Fig. 3.  Bopopia parviflora Munzinger & J.R.Morel gen. et sp. nov.
 A. Habit. B. Upper part of stem and axillary inflorescences C. Adaxial side of leaf. D. Trunk. E. Magnified leaf showing leaf teeth (or hydathodes?). F. Flower in lateral view. G. Abaxial side of leaf.
Scale bar: F = 1 mm. Photographs taken by Jérôme Munzinger.

Fig. 5.  Bopopia parviflora Munzinger & J.R.Morel gen. et sp. nov.
A. Part of plant showing opposite leaves and axillary inflorescences. B. Flower in lateral view. C. Calyx cut open to show the gynoecium. D. Longitudinal section of corolla, showing stamens (lobes unrolled). E. Top view of connate anthers.
Scale bars: A = 20 mm; B–D = 1 mm; E = 0.4 mm. Drawn from photographs taken by Jérôme Munzinger and parts of the specimen Munzinger et al. 7980 preserved in alcohol.

Genus Bopopia Munzinger & J.R.Morel gen. nov.

Type species Bopopia parviflora Munzinger & J.R.Morel gen. et sp. nov., 
by present designation.

Diagnosis: Bopopia gen. nov. differs from other genera of Coronanthereae in its inflorescence: an axillary indeterminate thyrse with ultimate axes being pair-flowered cymes and inferior axes being indeterminate thyrses with three to five levels of branching (vs 3-flowered cymes or solitary flowers); it differs from Depanthus in floral symmetry (zygomorphy vs actinomorphy), stamen number (4 vs 5); from Negria in inserted (vs exserted) stamens, and connate (vs free) anthers; from Lenbrassia in bilobed (vs spatulate) stigma.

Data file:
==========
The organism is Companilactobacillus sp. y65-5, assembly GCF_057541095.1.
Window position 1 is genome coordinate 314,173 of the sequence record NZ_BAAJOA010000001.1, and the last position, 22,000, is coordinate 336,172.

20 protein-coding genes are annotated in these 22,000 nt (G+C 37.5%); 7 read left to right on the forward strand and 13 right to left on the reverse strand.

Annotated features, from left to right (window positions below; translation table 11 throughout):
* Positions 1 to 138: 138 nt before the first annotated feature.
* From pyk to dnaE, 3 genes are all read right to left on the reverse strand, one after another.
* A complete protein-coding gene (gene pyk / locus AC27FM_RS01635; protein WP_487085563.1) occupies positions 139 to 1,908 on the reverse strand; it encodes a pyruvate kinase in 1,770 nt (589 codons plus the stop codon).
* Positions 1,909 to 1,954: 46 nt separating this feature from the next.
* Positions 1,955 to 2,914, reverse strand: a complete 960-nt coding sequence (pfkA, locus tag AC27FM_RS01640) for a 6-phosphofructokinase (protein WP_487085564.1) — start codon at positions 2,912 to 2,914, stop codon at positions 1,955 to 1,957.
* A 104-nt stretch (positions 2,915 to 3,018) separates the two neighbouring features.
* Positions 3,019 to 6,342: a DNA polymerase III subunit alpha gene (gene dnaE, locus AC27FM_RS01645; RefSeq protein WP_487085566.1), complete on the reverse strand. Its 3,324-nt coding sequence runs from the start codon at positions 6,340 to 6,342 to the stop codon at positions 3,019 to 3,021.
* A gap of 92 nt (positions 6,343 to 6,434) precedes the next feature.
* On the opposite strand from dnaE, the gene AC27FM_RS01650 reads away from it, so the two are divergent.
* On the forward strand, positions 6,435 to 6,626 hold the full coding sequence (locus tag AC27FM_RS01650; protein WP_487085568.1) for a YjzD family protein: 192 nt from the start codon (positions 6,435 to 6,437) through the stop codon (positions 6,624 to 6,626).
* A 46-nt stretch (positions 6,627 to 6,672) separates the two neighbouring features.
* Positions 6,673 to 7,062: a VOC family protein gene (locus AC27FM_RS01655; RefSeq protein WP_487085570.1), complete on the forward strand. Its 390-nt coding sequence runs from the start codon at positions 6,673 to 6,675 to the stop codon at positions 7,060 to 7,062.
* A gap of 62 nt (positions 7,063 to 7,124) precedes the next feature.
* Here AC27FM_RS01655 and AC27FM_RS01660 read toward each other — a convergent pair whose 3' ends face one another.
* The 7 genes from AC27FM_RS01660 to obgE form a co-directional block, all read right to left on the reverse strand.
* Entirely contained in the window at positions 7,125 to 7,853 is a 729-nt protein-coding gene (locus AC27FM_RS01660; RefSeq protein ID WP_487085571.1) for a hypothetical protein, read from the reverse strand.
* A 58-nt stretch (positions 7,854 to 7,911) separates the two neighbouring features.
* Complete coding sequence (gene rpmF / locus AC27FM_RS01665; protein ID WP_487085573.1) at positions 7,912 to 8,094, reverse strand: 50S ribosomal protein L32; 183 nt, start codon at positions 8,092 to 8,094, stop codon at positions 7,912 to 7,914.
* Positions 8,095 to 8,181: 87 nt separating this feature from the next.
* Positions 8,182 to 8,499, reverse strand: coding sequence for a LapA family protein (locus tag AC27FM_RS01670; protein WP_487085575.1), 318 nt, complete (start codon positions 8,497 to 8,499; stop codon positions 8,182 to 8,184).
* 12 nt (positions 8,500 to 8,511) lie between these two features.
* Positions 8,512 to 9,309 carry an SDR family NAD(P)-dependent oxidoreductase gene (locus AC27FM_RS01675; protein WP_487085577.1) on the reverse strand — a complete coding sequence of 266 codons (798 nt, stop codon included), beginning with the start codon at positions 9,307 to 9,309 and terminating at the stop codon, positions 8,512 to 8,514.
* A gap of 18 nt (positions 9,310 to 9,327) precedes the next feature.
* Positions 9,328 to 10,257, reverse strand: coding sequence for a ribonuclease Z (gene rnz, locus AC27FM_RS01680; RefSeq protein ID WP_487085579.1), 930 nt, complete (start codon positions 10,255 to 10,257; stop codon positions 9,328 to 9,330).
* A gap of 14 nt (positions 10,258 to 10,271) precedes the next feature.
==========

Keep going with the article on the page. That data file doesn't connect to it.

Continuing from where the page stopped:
Etymology: The genus is named after the land and people of Bopope (Pŵpŵp), in the vicinity of Mt Katalupaik.

Bopopia parviflora Munzinger & J.R.Morel gen. et sp. nov.

Diagnosis: Bopopia parviflora gen. et sp. nov. is similar to Coronanthera clarkeana Schltr., C. deltoidifolia Vieill. ex C.B.Clarke, C. pinguior C.B.Clarke and Depanthus glaber in its glabrous adaxial leaf surface but differs in its unique inflorescence structure within the tribe and also vegetatively in leaf measurements, blade, apex and base shape, margin (entire vs serrate), and abaxial indumentum, as well as petiole length and indumentum ( Table 2).

Etymology: The specific epithet refers to the small flowers as compared to other Gesneriaceae known from New Caledonia.

Jérémie Morel, Jérôme Duminil and Jérôme Munzinger. 2021. Bopopia, A New Monotypic Genus of Gesneriaceae (Gesnerioideae, Coronanthereae) from New Caledonia. European Journal of Taxonomy. 736(1), 82-101. DOI: 10.5852/ejt.2021.736.1253

[Ichthyology • 2021] Brachyhypopomus degy • A New Species of Amazonian Bluntnose Knifefish Brachyhypopomus (Gymnotiformes: Hypopomidae), with Comments on Its Phylogenetic Position

Brachyhypopomus degy
Dutra, Peixoto, Ochoa, Ohara, de Santana, Menezes & Datovo, 2021